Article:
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German liner shipping has up to $30bn of toxic debt

German liner shipping has as much as $30bn of toxic debt, delegates attending Marine Money’s event in Hamburg were told yesterday.

Paul Dowell, a director of research at Howe Robinson, warned German liner shipping had $20bn to $30bn of toxic debt, much of which, he said to startled, silenced delegates, was sitting in front of him.

Dowell’s speech, described by Splash Opinion writer Neville Smith as “admirably blunt”, also took aim at global containerlines’ newbuild ordering choices. Dowell lashed carriers for focusing on ordering too many ultra large container vessels. The box market is not skating to where the puck is going to be, Dowell said, pointing out that 80% of the current orderbook is focused on the depressed Asia – Europe tradelane.

Elsewhere in a packed one-day schedule at Hamburg’s Grand Elysee Hotel John Freydag, managing director of Bernhard Schulte, told delegates that liners faced a tricky time assimilating all the brands that have jumped into bed with each other over the past 12 months.

Liner consolidation is a buzzword like digitalisation, Freydag said, stressing that achieving smooth mergers in container shipping was very difficult.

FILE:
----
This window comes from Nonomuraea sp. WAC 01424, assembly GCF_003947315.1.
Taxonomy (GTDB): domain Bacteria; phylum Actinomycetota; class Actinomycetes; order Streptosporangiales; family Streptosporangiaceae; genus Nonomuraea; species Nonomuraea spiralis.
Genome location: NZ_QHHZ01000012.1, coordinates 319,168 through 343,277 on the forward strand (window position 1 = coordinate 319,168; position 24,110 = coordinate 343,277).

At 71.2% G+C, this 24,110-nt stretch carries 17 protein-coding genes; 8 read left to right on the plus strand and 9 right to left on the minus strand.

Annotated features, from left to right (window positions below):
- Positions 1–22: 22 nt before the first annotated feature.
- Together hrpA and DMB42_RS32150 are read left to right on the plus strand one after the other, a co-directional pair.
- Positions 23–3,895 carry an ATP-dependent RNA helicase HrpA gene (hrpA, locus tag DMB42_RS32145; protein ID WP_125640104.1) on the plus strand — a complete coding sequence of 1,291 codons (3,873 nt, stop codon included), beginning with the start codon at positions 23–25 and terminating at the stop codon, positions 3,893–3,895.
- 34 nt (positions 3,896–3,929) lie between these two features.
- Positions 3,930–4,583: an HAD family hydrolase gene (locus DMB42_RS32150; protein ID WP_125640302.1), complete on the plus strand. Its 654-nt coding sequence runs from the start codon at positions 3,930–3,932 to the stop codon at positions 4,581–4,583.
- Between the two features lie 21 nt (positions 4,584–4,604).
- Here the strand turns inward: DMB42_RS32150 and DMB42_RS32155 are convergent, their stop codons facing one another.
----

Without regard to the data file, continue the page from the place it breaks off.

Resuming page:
Via many merger announcements and the Hanjin casualty over the past 12 months, the number of global liners is set to shrink from 18 at the start of 2016 to just 10 by next year.

The next Marine Money event is scheduled for March 7 in Dubai.

Sam Chambers

Starting out with the Informa Group in 2000 in Hong Kong, Sam Chambers became editor of Maritime Asia magazine as well as East Asia Editor for the world’s oldest newspaper, Lloyd’s List. In 2005 he pursued a freelance career and wrote for a variety of titles including taking on the role of Asia Editor at Seatrade magazine and China correspondent for Supply Chain Asia. His work has also appeared in The Economist, The New York Times, The Sunday Times and The International Herald Tribune.
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